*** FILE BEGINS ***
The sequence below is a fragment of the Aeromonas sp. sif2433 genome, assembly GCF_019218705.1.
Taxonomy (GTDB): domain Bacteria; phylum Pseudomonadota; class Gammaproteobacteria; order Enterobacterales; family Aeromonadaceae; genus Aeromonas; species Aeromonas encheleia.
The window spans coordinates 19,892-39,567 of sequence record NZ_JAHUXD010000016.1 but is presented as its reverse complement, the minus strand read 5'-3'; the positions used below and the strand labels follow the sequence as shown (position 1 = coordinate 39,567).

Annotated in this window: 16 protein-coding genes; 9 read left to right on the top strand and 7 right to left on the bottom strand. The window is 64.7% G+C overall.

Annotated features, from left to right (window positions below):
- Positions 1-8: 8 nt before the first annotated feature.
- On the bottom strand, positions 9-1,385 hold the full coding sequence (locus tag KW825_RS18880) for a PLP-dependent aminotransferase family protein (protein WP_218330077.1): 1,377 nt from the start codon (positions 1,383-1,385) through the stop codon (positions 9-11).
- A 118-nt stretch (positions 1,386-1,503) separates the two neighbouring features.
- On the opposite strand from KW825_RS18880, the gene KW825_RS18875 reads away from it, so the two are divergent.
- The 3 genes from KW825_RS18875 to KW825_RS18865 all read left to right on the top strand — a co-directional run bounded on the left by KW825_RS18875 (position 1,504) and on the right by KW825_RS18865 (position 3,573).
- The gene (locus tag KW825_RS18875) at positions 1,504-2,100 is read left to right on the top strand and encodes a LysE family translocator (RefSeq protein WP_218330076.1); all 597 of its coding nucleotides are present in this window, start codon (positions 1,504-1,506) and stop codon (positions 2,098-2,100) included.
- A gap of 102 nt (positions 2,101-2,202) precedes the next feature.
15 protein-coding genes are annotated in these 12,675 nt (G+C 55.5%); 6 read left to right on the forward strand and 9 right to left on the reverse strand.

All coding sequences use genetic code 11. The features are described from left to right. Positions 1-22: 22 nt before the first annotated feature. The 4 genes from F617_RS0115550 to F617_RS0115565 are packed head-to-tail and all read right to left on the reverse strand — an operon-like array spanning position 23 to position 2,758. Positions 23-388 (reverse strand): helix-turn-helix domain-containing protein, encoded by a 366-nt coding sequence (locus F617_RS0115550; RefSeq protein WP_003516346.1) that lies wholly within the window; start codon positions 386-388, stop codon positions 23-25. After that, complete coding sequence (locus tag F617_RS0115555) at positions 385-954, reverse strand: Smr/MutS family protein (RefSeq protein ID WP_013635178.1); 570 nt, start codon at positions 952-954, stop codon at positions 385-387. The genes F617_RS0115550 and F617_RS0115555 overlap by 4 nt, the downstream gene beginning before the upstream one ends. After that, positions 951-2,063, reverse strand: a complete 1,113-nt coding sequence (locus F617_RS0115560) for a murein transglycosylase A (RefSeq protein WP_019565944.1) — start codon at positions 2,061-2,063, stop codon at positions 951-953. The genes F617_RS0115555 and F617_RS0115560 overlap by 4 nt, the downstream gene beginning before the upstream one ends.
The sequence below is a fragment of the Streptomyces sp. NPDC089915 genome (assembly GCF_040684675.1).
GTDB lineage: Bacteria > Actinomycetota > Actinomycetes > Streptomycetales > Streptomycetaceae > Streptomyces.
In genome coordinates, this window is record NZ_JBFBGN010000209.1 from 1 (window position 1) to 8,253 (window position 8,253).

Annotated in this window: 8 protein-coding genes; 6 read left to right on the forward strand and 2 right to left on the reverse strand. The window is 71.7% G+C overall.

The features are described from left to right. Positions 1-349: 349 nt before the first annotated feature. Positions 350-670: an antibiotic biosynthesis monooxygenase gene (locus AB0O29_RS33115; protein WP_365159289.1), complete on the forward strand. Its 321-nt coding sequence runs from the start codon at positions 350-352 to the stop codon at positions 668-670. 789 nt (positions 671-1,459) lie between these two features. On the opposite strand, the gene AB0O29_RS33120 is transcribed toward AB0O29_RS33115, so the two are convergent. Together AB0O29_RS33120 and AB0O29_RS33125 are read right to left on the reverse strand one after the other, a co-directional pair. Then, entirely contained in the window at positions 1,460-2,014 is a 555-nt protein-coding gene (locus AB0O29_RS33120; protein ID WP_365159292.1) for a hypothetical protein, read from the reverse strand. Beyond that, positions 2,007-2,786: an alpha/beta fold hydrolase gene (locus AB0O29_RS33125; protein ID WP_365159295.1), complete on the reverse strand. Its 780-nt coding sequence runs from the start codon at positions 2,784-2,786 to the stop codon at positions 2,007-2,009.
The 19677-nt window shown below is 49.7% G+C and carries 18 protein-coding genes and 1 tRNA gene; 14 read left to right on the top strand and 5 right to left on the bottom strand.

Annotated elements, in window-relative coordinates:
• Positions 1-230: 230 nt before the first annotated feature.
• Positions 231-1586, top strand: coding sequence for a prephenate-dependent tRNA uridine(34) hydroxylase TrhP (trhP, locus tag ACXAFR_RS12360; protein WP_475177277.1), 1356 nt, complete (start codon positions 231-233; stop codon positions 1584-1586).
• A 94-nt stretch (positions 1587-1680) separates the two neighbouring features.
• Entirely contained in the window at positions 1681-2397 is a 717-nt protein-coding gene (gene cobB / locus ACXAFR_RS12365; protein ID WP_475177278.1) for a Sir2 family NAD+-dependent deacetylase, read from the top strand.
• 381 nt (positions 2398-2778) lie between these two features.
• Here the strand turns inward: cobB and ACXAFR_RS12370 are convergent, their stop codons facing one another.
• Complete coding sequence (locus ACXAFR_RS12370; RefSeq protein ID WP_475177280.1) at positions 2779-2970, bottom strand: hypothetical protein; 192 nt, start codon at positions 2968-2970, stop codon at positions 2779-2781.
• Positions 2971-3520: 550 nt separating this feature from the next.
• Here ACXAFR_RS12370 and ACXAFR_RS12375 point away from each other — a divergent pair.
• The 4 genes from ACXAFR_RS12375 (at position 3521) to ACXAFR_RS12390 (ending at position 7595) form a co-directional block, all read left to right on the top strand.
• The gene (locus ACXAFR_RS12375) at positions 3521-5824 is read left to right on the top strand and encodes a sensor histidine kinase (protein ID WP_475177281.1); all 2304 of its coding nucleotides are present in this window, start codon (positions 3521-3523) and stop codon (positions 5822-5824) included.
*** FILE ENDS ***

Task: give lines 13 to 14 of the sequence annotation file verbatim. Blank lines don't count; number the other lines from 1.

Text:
15 protein-coding genes are annotated in these 12,675 nt (G+C 55.5%); 6 read left to right on the forward strand and 9 right to left on the reverse strand.

All coding sequences use genetic code 11. The features are described from left to right. Positions 1-22: 22 nt before the first annotated feature. The 4 genes from F617_RS0115550 to F617_RS0115565 are packed head-to-tail and all read right to left on the reverse strand — an operon-like array spanning position 23 to position 2,758. Positions 23-388 (reverse strand): helix-turn-helix domain-containing protein, encoded by a 366-nt coding sequence (locus F617_RS0115550; RefSeq protein WP_003516346.1) that lies wholly within the window; start codon positions 386-388, stop codon positions 23-25. After that, complete coding sequence (locus tag F617_RS0115555) at positions 385-954, reverse strand: Smr/MutS family protein (RefSeq protein ID WP_013635178.1); 570 nt, start codon at positions 952-954, stop codon at positions 385-387. The genes F617_RS0115550 and F617_RS0115555 overlap by 4 nt, the downstream gene beginning before the upstream one ends. After that, positions 951-2,063, reverse strand: a complete 1,113-nt coding sequence (locus F617_RS0115560) for a murein transglycosylase A (RefSeq protein WP_019565944.1) — start codon at positions 2,061-2,063, stop codon at positions 951-953. The genes F617_RS0115555 and F617_RS0115560 overlap by 4 nt, the downstream gene beginning before the upstream one ends.